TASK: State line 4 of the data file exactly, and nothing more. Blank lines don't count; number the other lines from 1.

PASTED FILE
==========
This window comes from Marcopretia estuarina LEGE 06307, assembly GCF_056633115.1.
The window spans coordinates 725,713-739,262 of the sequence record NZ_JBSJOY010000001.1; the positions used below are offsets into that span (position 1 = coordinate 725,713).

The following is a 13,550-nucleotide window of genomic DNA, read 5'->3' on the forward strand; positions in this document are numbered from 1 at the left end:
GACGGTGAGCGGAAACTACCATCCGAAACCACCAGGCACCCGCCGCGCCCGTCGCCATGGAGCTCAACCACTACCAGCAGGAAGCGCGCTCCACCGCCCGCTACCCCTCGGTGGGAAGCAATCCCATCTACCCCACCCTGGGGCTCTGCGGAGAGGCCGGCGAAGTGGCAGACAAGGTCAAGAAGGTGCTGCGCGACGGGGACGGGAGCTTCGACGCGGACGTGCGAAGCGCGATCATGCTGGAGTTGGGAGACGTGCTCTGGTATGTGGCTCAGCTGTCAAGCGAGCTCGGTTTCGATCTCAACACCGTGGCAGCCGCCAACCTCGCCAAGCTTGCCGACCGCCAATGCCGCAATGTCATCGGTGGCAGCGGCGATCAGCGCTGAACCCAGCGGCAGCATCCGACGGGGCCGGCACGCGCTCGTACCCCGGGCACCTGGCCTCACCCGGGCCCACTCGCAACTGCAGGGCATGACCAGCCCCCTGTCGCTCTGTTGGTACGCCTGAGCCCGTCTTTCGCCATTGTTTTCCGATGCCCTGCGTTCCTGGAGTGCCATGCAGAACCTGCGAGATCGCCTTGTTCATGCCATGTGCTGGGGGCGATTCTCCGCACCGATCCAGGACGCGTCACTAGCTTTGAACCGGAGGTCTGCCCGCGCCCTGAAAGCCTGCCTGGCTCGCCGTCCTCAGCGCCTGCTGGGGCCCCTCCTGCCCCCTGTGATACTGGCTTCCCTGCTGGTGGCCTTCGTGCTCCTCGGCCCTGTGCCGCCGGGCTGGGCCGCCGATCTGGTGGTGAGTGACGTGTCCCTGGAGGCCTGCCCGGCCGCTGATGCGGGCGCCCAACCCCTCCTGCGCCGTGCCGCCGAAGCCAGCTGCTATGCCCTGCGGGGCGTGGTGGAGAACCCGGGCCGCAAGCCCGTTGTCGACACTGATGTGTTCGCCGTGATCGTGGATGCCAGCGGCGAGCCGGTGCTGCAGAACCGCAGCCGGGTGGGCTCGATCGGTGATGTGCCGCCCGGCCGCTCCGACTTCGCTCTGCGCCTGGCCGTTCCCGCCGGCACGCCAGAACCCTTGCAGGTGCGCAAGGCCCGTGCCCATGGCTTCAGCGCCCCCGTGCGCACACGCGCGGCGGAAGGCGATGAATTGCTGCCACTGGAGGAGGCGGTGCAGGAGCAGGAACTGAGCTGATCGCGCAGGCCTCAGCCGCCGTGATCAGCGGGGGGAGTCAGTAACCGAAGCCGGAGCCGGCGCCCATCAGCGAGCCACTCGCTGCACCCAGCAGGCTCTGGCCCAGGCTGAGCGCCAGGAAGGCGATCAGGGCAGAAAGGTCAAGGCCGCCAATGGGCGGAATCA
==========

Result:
GACGGTGAGCGGAAACTACCATCCGAAACCACCAGGCACCCGCCGCGCCCGTCGCCATGGAGCTCAACCACTACCAGCAGGAAGCGCGCTCCACCGCCCGCTACCCCTCGGTGGGAAGCAATCCCATCTACCCCACCCTGGGGCTCTGCGGAGAGGCCGGCGAAGTGGCAGACAAGGTCAAGAAGGTGCTGCGCGACGGGGACGGGAGCTTCGACGCGGACGTGCGAAGCGCGATCATGCTGGAGTTGGGAGACGTGCTCTGGTATGTGGCTCAGCTGTCAAGCGAGCTCGGTTTCGATCTCAACACCGTGGCAGCCGCCAACCTCGCCAAGCTTGCCGACCGCCAATGCCGCAATGTCATCGGTGGCAGCGGCGATCAGCGCTGAACCCAGCGGCAGCATCCGACGGGGCCGGCACGCGCTCGTACCCCGGGCACCTGGCCTCACCCGGGCCCACTCGCAACTGCAGGGCATGACCAGCCCCCTGTCGCTCTGTTGGTACGCCTGAGCCCGTCTTTCGCCATTGTTTTCCGATGCCCTGCGTTCCTGGAGTGCCATGCAGAACCTGCGAGATCGCCTTGTTCATGCCATGTGCTGGGGGCGATTCTCCGCACCGATCCAGGACGCGTCACTAGCTTTGAACCGGAGGTCTGCCCGCGCCCTGAAAGCCTGCCTGGCTCGCCGTCCTCAGCGCCTGCTGGGGCCCCTCCTGCCCCCTGTGATACTGGCTTCCCTGCTGGTGGCCTTCGTGCTCCTCGGCCCTGTGCCGCCGGGCTGGGCCGCCGATCTGGTGGTGAGTGACGTGTCCCTGGAGGCCTGCCCGGCCGCTGATGCGGGCGCCCAACCCCTCCTGCGCCGTGCCGCCGAAGCCAGCTGCTATGCCCTGCGGGGCGTGGTGGAGAACCCGGGCCGCAAGCCCGTTGTCGACACTGATGTGTTCGCCGTGATCGTGGATGCCAGCGGCGAGCCGGTGCTGCAGAACCGCAGCCGGGTGGGCTCGATCGGTGATGTGCCGCCCGGCCGCTCCGACTTCGCTCTGCGCCTGGCCGTTCCCGCCGGCACGCCAGAACCCTTGCAGGTGCGCAAGGCCCGTGCCCATGGCTTCAGCGCCCCCGTGCGCACACGCGCGGCGGAAGGCGATGAATTGCTGCCACTGGAGGAGGCGGTGCAGGAGCAGGAACTGAGCTGATCGCGCAGGCCTCAGCCGCCGTGATCAGCGGGGGGAGTCAGTAACCGAAGCCGGAGCCGGCGCCCATCAGCGAGCCACTCGCTGCACCCAGCAGGCTCTGGCCCAGGCTGAGCGCCAGGAAGGCGATCAGGGCAGAAAGGTCAAGGCCGCCAATGGGCGGAATCA